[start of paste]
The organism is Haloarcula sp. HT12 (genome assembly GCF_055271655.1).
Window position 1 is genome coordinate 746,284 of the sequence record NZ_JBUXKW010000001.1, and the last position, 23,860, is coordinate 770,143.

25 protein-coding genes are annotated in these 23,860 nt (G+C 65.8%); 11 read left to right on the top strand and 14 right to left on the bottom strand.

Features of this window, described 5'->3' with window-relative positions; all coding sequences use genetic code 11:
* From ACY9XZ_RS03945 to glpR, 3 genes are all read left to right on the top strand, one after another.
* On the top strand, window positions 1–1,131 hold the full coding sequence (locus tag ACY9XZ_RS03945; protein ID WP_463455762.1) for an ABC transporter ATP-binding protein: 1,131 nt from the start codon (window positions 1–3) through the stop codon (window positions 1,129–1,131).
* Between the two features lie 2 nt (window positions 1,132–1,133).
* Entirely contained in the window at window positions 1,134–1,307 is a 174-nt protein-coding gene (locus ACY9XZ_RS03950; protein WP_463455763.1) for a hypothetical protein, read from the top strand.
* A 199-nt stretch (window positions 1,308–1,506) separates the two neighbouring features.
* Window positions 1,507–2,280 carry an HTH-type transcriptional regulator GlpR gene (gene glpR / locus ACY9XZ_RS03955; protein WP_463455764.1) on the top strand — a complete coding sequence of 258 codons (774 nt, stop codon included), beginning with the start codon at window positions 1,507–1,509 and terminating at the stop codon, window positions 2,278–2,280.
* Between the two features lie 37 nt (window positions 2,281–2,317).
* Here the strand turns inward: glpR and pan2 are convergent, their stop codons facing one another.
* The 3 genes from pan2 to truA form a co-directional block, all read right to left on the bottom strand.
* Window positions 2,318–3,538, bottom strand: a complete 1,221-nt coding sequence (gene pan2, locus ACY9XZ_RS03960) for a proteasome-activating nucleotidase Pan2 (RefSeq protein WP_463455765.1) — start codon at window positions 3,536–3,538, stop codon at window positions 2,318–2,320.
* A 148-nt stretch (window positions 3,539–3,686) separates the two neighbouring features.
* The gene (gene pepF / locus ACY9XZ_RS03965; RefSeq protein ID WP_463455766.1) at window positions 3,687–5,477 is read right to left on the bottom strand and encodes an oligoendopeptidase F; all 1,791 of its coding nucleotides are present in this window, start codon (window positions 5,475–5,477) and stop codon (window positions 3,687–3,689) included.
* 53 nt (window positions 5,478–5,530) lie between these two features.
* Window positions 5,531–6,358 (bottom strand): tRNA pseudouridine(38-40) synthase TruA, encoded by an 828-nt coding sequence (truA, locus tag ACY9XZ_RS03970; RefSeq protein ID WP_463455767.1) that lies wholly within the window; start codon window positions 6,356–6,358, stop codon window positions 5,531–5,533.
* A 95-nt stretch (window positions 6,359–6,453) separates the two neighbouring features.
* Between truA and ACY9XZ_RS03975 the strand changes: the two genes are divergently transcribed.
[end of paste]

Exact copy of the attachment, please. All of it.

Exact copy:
The organism is Haloarcula sp. HT12 (genome assembly GCF_055271655.1).
Window position 1 is genome coordinate 746,284 of the sequence record NZ_JBUXKW010000001.1, and the last position, 23,860, is coordinate 770,143.

25 protein-coding genes are annotated in these 23,860 nt (G+C 65.8%); 11 read left to right on the top strand and 14 right to left on the bottom strand.

Features of this window, described 5'->3' with window-relative positions; all coding sequences use genetic code 11:
* From ACY9XZ_RS03945 to glpR, 3 genes are all read left to right on the top strand, one after another.
* On the top strand, window positions 1–1,131 hold the full coding sequence (locus tag ACY9XZ_RS03945; protein ID WP_463455762.1) for an ABC transporter ATP-binding protein: 1,131 nt from the start codon (window positions 1–3) through the stop codon (window positions 1,129–1,131).
* Between the two features lie 2 nt (window positions 1,132–1,133).
* Entirely contained in the window at window positions 1,134–1,307 is a 174-nt protein-coding gene (locus ACY9XZ_RS03950; protein WP_463455763.1) for a hypothetical protein, read from the top strand.
* A 199-nt stretch (window positions 1,308–1,506) separates the two neighbouring features.
* Window positions 1,507–2,280 carry an HTH-type transcriptional regulator GlpR gene (gene glpR / locus ACY9XZ_RS03955; protein WP_463455764.1) on the top strand — a complete coding sequence of 258 codons (774 nt, stop codon included), beginning with the start codon at window positions 1,507–1,509 and terminating at the stop codon, window positions 2,278–2,280.
* Between the two features lie 37 nt (window positions 2,281–2,317).
* Here the strand turns inward: glpR and pan2 are convergent, their stop codons facing one another.
* The 3 genes from pan2 to truA form a co-directional block, all read right to left on the bottom strand.
* Window positions 2,318–3,538, bottom strand: a complete 1,221-nt coding sequence (gene pan2, locus ACY9XZ_RS03960) for a proteasome-activating nucleotidase Pan2 (RefSeq protein WP_463455765.1) — start codon at window positions 3,536–3,538, stop codon at window positions 2,318–2,320.
* A 148-nt stretch (window positions 3,539–3,686) separates the two neighbouring features.
* The gene (gene pepF / locus ACY9XZ_RS03965; RefSeq protein ID WP_463455766.1) at window positions 3,687–5,477 is read right to left on the bottom strand and encodes an oligoendopeptidase F; all 1,791 of its coding nucleotides are present in this window, start codon (window positions 5,475–5,477) and stop codon (window positions 3,687–3,689) included.
* 53 nt (window positions 5,478–5,530) lie between these two features.
* Window positions 5,531–6,358 (bottom strand): tRNA pseudouridine(38-40) synthase TruA, encoded by an 828-nt coding sequence (truA, locus tag ACY9XZ_RS03970; RefSeq protein ID WP_463455767.1) that lies wholly within the window; start codon window positions 6,356–6,358, stop codon window positions 5,531–5,533.
* A 95-nt stretch (window positions 6,359–6,453) separates the two neighbouring features.
* Between truA and ACY9XZ_RS03975 the strand changes: the two genes are divergently transcribed.